According to a study in New York, gene therapy has been able to cure a particular form of "bubble boy disease" in 8 out 10 sufferers. Severe combined immunodeficiency, as its formally known, was made famous in the late 70s.
It became known as "bubble boy disease" because of David Vetter, a boy in Houston who lived his whole inside plastic barriers so that he didn't come into contact with germs. He died aged 12 in 1984.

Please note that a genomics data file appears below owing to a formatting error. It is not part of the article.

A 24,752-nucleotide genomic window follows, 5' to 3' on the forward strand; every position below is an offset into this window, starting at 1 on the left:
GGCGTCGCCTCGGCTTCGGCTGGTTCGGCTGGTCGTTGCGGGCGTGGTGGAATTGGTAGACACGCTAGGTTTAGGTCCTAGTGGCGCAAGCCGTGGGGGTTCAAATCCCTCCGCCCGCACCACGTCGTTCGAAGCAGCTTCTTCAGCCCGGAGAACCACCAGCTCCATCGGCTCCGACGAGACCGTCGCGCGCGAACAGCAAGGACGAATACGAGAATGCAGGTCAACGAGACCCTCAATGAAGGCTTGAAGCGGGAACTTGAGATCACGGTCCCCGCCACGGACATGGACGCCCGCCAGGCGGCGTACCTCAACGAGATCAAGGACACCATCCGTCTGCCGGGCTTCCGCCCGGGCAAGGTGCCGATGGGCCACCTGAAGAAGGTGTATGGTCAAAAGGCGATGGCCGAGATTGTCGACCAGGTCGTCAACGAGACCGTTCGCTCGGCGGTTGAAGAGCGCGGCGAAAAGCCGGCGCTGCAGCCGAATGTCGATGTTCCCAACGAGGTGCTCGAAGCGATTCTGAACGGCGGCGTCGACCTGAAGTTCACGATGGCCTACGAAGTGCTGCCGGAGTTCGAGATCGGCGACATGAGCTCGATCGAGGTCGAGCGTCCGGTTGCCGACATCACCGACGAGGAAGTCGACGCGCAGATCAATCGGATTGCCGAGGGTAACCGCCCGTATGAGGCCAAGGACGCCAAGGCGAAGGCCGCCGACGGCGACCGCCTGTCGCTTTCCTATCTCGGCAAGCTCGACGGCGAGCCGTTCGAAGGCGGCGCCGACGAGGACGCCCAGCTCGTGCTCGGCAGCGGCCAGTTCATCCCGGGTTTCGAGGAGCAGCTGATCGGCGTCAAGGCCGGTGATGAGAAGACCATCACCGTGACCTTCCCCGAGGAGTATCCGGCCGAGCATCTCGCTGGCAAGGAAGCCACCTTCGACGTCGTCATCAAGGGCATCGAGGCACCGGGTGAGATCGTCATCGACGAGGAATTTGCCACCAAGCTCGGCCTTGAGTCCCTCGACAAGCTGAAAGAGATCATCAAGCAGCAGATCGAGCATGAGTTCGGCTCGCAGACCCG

While the gene therapy proved to work towards that most common form of SCID, it also had the risky side effect of contracting leukemia. The form of SCID researchers treated involved the sufferers lacking the enzyme adenosine deaminase.